British Classic Mineral Specimens

Greenlaws Collapse Cavities

This is the best photo I've seen to date of one of these huge Greenlaws 'collapse' cavities. Taken by Adam Pacey at the weekend, it shows a partly washed out cavity, with rubble at the top, clay in the middle, and groups of fluorite specimens both on the floor, and in the middle, which have fallen off what was once the roof before a second phase of fluids dissolved the wallrock and allowed the crystals to drop.

If you look carefully at the end of the cavity you will see crystals facing both upwards, AND downwards, with a thin layer of clay between them. Collecting these without further damage, is an art form.

This cavity took all day, for three people to work - and there is still more left in there. It's careful, hard work - wet too, with water and mud flying everywhere.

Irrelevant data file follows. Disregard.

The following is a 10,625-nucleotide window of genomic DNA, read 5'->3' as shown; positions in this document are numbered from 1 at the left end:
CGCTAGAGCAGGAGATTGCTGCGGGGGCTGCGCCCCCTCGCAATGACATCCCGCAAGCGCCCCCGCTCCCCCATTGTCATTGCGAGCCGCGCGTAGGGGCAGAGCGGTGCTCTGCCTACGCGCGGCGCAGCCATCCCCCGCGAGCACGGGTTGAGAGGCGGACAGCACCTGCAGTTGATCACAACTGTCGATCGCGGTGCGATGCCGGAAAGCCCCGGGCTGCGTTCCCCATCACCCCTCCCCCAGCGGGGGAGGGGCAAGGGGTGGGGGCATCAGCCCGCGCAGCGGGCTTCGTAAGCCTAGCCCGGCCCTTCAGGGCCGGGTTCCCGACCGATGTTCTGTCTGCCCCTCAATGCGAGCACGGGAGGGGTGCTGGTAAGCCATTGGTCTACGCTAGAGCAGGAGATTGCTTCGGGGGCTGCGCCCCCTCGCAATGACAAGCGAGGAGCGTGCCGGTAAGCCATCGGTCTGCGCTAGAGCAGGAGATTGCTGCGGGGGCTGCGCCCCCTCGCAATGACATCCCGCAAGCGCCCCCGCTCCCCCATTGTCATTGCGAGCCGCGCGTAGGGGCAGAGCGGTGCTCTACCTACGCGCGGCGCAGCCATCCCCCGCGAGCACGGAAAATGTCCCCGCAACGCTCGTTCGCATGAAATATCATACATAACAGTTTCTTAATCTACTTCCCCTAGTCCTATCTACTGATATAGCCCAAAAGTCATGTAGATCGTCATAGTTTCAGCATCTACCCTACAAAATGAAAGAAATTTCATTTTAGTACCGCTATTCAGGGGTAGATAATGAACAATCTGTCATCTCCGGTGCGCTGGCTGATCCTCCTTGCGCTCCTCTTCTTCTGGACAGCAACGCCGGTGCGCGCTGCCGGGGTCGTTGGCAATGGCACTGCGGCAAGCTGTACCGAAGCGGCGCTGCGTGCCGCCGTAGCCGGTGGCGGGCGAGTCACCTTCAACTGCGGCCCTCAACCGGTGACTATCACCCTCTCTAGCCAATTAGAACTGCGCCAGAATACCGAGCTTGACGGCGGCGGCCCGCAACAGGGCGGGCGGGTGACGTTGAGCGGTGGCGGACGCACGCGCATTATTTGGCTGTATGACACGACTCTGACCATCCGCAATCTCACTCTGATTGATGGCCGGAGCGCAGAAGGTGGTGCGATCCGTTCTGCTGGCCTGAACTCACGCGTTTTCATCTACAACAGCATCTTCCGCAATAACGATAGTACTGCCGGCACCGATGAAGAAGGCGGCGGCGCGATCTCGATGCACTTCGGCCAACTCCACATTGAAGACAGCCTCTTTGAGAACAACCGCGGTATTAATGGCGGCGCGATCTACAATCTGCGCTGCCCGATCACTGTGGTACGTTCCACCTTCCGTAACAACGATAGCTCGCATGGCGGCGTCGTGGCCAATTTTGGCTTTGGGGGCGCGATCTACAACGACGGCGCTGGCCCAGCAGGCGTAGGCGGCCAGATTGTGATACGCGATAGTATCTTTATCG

This explains why it is so hard to collect perfect specimens with no damage - the vast majority of pieces have rapidly descended from the roof of the cavity at some stage in their life - and this photo dramatically demonstrates this. The cavity is about 5 foot long - crystals on the floor are up to 4" across:

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